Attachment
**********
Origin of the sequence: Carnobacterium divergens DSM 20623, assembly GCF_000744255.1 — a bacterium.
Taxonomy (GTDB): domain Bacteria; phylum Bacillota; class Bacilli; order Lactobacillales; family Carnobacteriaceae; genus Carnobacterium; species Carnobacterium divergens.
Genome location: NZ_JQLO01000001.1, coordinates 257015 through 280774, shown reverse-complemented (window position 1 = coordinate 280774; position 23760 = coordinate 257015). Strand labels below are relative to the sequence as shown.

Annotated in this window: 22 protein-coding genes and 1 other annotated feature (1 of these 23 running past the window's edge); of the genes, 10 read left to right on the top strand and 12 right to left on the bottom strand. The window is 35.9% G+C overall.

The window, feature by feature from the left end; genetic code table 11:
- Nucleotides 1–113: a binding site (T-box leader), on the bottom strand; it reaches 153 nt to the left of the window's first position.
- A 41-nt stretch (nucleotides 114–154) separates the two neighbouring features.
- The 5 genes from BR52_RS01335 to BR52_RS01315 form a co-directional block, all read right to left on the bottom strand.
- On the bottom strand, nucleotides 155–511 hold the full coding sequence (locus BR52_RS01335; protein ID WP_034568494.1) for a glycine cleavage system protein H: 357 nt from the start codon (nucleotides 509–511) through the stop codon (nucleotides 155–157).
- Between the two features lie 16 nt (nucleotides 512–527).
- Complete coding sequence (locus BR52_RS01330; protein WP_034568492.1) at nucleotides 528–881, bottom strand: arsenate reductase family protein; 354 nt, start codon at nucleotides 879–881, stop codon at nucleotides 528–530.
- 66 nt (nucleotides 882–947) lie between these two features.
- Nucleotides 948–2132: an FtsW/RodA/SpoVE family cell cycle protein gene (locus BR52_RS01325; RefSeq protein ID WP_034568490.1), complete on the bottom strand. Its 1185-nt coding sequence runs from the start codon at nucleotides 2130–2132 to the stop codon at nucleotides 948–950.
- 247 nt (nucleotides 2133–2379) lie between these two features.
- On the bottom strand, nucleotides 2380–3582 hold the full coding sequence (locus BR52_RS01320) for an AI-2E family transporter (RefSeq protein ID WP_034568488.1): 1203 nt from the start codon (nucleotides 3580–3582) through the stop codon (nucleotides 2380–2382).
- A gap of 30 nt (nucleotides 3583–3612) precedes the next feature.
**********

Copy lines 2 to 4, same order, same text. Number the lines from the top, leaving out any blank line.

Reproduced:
Taxonomy (GTDB): domain Bacteria; phylum Bacillota; class Bacilli; order Lactobacillales; family Carnobacteriaceae; genus Carnobacterium; species Carnobacterium divergens.
Genome location: NZ_JQLO01000001.1, coordinates 257015 through 280774, shown reverse-complemented (window position 1 = coordinate 280774; position 23760 = coordinate 257015). Strand labels below are relative to the sequence as shown.

Annotated in this window: 22 protein-coding genes and 1 other annotated feature (1 of these 23 running past the window's edge); of the genes, 10 read left to right on the top strand and 12 right to left on the bottom strand. The window is 35.9% G+C overall.